Continuing to a direct line of a potters’ saga that reaches to the early nineteenth century, Arturo Mora is the only current exponent of lustreware in Manises. Lustreware is a technique used to make reproductions of historical ceramic pieces whose origin dates back to the “obradores” of the fourteenth to eighteenth centuries in Manises. A potter who still produces a collection of freehand painted lustreware pieces which have been thrown in the potter’s wheel and fired for the third time in a reduction atmosphere, as the Spanish-Muslims lustreware was performed.

We Know a little about your start which is strongly related to your family artisan company. How did you start your professional career?

My father loved ceramics because it was more than a business for us, and it was our passion when we were young. During holidays, I used to go to my father’s studio to play with ceramics and watched the way in which the artisans elaborated and skillfuly painted the ceramic pieces. I still remember the cooking of muffle, the sound of the electric “buzzer” that indicated the need to fuel the wood-burning oven, etc. It’s one of my childhood memories deeply rooted in the ceramics, and which helped me to choose this profession.


You have the unique studio in Manises that keeps using the metallic reflection technique. Could you explain to us a little how is the process of making a ceramic piece while using this technique?

I use the same technique of the fifteenth century. All the pieces are created in the potter’s wheel, once they are dry, we paint them with cobalt blue, and they are cooked in a first firing of 1050 ° C –sponge cake or socarrat. Then, we adorn them with tin enamels and lead, and re-cook them at 980 º C. To finish, the pieces are decorated with the metallic reflection on the glazed earthenware and fired them for the third and decisive time in a reduction atmosphere of 650 ° C. Finally and after removing these pieces from the oven, while we are cleaning them , the magical metallic reflection appears.

You are an exceptional case, because you’ve got a remarkable international recognition for your  work. Indeed, your pieces are exhibited in prestigious museums and art centers such as the Leighton House Museum and the Victoria & Albert Museum in London, and the Gewebermuseum Winterthur in Switzerland, and others. Do you think that you are well-known in your country too?

Yes, Manises is a village with a long pottery tradition whose people appreciate the work  and the art of a ceramic piece.

It seems that the traditional pottery has lost market share, and that people look for other items to decorate their houses. What do you think? Do you have to reinvent the traditional objects? Or, do you believe in keeping yourself purist towards the original processes and techniques of each piece?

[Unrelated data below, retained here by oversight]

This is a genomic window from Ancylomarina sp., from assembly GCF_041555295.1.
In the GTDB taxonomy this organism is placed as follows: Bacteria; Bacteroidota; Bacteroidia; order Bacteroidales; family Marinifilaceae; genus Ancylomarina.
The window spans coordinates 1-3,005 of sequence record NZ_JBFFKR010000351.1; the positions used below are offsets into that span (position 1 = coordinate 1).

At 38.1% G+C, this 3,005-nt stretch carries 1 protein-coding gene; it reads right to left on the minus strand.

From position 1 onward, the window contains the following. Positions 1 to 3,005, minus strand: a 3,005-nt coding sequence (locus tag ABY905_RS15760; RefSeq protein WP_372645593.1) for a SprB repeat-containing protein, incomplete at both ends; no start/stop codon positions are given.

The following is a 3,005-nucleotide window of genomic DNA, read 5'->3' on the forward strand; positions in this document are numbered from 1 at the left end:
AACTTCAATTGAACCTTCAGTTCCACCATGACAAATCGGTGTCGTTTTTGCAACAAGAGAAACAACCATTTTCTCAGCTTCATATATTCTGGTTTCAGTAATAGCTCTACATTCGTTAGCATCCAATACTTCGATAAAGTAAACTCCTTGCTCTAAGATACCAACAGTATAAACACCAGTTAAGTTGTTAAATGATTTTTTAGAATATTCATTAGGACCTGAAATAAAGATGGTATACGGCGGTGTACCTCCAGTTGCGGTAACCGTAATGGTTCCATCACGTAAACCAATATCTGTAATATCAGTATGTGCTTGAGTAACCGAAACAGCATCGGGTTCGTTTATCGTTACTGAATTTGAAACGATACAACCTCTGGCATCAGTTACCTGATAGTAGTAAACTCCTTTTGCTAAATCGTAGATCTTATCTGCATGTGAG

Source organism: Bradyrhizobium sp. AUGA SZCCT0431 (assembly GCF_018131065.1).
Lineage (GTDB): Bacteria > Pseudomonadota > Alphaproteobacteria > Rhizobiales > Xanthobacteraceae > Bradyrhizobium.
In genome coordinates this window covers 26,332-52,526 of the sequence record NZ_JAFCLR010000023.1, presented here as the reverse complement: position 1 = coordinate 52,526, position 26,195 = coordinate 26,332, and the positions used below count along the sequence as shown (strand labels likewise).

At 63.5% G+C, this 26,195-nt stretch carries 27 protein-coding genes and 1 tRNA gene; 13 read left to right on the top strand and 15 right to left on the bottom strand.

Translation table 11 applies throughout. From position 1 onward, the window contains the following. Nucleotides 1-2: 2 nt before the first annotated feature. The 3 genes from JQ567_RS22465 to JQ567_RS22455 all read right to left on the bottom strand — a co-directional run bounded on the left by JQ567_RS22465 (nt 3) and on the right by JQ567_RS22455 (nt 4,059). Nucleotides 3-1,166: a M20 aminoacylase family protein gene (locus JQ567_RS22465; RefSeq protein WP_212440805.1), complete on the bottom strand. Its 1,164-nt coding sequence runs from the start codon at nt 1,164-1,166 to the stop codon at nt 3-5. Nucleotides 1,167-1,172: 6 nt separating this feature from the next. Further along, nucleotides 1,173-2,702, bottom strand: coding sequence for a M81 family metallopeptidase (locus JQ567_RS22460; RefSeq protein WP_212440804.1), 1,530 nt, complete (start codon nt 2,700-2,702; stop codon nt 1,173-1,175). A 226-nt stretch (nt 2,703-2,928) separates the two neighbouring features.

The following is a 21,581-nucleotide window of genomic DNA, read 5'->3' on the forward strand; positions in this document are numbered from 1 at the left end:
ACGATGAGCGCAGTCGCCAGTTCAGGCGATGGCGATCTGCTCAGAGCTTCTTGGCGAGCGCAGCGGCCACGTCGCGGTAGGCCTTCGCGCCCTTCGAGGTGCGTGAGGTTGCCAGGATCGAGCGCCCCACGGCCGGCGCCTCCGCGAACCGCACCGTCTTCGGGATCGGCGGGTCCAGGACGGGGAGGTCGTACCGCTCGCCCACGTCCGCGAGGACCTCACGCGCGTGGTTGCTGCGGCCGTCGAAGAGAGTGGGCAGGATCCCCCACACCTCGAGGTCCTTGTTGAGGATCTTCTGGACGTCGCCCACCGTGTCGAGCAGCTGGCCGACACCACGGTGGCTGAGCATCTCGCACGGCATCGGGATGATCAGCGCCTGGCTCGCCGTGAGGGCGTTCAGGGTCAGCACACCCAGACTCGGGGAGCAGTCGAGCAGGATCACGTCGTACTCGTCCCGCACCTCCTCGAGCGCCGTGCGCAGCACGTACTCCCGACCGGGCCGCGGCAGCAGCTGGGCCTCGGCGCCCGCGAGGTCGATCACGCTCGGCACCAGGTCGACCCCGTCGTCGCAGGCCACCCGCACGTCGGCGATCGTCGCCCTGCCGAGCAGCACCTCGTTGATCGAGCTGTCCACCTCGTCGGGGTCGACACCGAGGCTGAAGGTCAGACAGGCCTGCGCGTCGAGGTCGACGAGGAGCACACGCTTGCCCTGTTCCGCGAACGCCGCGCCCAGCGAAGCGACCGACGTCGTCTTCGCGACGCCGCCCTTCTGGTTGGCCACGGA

There is always a  place for all styles, because, as in classical music, the classics never go out of fashion. In my opinion, there should be investigated constantly, to update the traditional ceramics and also create new designs of the highest quality. We still have a great ceramic heritage to impress the world.

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Some ceramists have taken the first step to open up doors of their workshops, so they can present to public the person of potter and his freehand skills in the creation process. Do you think that this direct contact with the materials in the space where these pieces are made could motivate people to get so closer to the ceramic craftwork?

Undoubtedly, it is necessary to open the workshops to public and even take them out to the street, as we do in Manises. Next year I will join the open house of the workshops in Manises. We plan to make a cooking of the metallic reflection in the wood-burning oven which we preserve in our workshop. It is necessary to see and understand the work that exists in a ceramic piece for a great commercial success, which necessarily makes also a good exhibition of ceramics in Manises to be known.

You Keep a constant renovation of objects and collections in the catalog of your studio. What are you working on at present?

I am immersed in a new classic collection of my design which combines the cobalt blue and golden reflection, besides the making of a video about the creation of my fifth Vessel of Alhambra- a piece of 1.30 m tall.

How does the economic crisis affect your sector?

This sector was already afected by the crisis of thousands of foreign imports that have destroyed many small ceramics workshops in Manises.

The internet is the new available tool to everyone, and which we have to use to present our high-quality ceramics. We are adapting ourselves to the new times when coming to the pottery workshop to buy ceramic pieces is no longer necessary.